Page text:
Sky-high hospice discharge rates point to fraud
By Larrison Campbell
More Medicare beneficiaries leave hospice care alive in Mississippi than in any other state in the country, an indication of the state’s ongoing problems with Medicare fraud, according to government officials.
In 2014, Mississippi hospice providers discharged 20.6 percent of their Medicare patients alive, according to data released last week by the Centers for Medicare and Medicaid Services. In South Carolina, which ranked second in live discharges, 18.3 percent of Medicare patients were discharged alive. The national average is 11 percent.
“Mississippi has an epidemic of hospice fraud,” said Chris Covington, an assistant special agent for the U.S. Department of Health and Human Services Office of Inspector General, who has been investigating Medicare hospice fraud in Mississippi since 2013.
In a perfect world, the live-discharge rate for hospice, which provides end-of-life care for terminal patients, would be zero. Of course, death is not always predictable, and some errors are expected, say hospice advocates.
But Covington said discharging one in five patients alive indicates that many of Mississippi’s hospice providers have been billing Medicare for services that their patients never needed.
“I can think of absolutely no reason to explain the high live discharge rate other than the fact that these patients never even belonged on hospice,” Covington said. “That’s why these patients get discharged alive, because they weren’t dying in the first place.”
There is precedent for fraud among hospice providers in Mississippi. Since 2014, the U.S. Attorney’s Office has arrested or indicted nine people in hospice schemes that defrauded Medicare of nearly $15 million dollars. So far eight have pled guilty. Government officials say more are likely.
“It’s big figures, lots of money. … And it’s still a problem,” said Chad Lamar, assistant United States Attorney for the Northern District of Mississippi.
“More indictments? Absolutely guaranteed. Put all your money on black; it’s going to pay off. We are aggressively pursuing hospice fraud in the state of Mississippi. And the project is not done,” Covington said.
An “incestuous” system
Each scheme follows what Covington calls a “cookie cutter pattern.” The hospice owner will generally contract with a runner, who is paid via salary or kickbacks, to go door-to-door and find Medicare beneficiaries to enroll in their hospice programs. They’ll often sweeten the pot with incentives like $50 gift cards, selling the program as a way to get free housekeeping and weekly visits with a nurse. What they don’t do is mention that Medicare’s hospice program is, by law, reserved for the terminally ill.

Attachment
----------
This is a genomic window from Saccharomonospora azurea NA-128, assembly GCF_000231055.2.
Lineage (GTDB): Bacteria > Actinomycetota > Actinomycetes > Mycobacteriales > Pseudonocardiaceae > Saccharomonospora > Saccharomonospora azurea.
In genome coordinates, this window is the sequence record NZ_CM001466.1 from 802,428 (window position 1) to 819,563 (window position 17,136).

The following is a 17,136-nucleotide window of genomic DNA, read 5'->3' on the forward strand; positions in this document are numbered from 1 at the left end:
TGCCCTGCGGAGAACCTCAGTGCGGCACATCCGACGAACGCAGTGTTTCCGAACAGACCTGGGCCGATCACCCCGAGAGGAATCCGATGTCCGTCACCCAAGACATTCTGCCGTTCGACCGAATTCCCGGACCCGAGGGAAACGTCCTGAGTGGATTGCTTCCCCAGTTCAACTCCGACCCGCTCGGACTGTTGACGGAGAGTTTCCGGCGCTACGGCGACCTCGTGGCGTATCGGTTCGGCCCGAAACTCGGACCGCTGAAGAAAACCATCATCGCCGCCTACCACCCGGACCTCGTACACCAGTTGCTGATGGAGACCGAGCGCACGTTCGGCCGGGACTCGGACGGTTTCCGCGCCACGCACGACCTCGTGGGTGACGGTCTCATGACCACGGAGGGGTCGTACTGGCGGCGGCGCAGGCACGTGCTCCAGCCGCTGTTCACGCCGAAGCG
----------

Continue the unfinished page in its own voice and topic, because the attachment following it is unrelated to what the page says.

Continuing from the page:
Most patients are shocked when they find out that hospice is solely for patients with less than six months to live. They’re also shocked, he said, when they find out how much their hospice providers have billed Medicare.
“We literally see instances where Medicare has paid (up to) $35,000 in benefits in hospice, and the patients immediately say, ‘Well, they just come by and clean the house’ or, ‘they just come by and take my blood pressure,’” Covington said.
“When you’re caring for the terminally ill, the expectation is the services you’re providing are very involved, and in these cases because the patients are not terminally ill, Medicare isn’t really paying for what it gets.”
The final step in the process, according to Lamar and Covington, is the terminal diagnosis. In order to qualify for Medicare, a doctor needs to certify that a patient has less than six months to live. But rather than ask a patient’s typical physician, runners bring patients to the hospice provider’s medical director, who then signs off on the terminal diagnosis, usually without the patient’s knowledge. In the case of Dr. Walter Gough, Jr. of Drew, the incentive was a financial kickback of $14,000 a month.
Gough’s case illustrates a typical hospice fraud scheme, according to Lamar. Gough was hired in 2010 by Andre Kirkland, the co-owner of Revelation Hospice in Cleveland. His wife, May Gough, was hired as the runner, at a fee of $4,000 a month. Court documents show that between 2011 and 2013, the Goughs helped Kirkland steal millions of dollars from Medicare. At the time of Kirkland’s arrest, Revelation had a live discharge rate of 93%.
Last month, Kirkland was sentenced to 48 months in home confinement and ordered to repay Medicare nearly $5.5 million. Walter Gough died unexpectedly before entering a plea. May Gough pled guilty but has not yet been sentenced.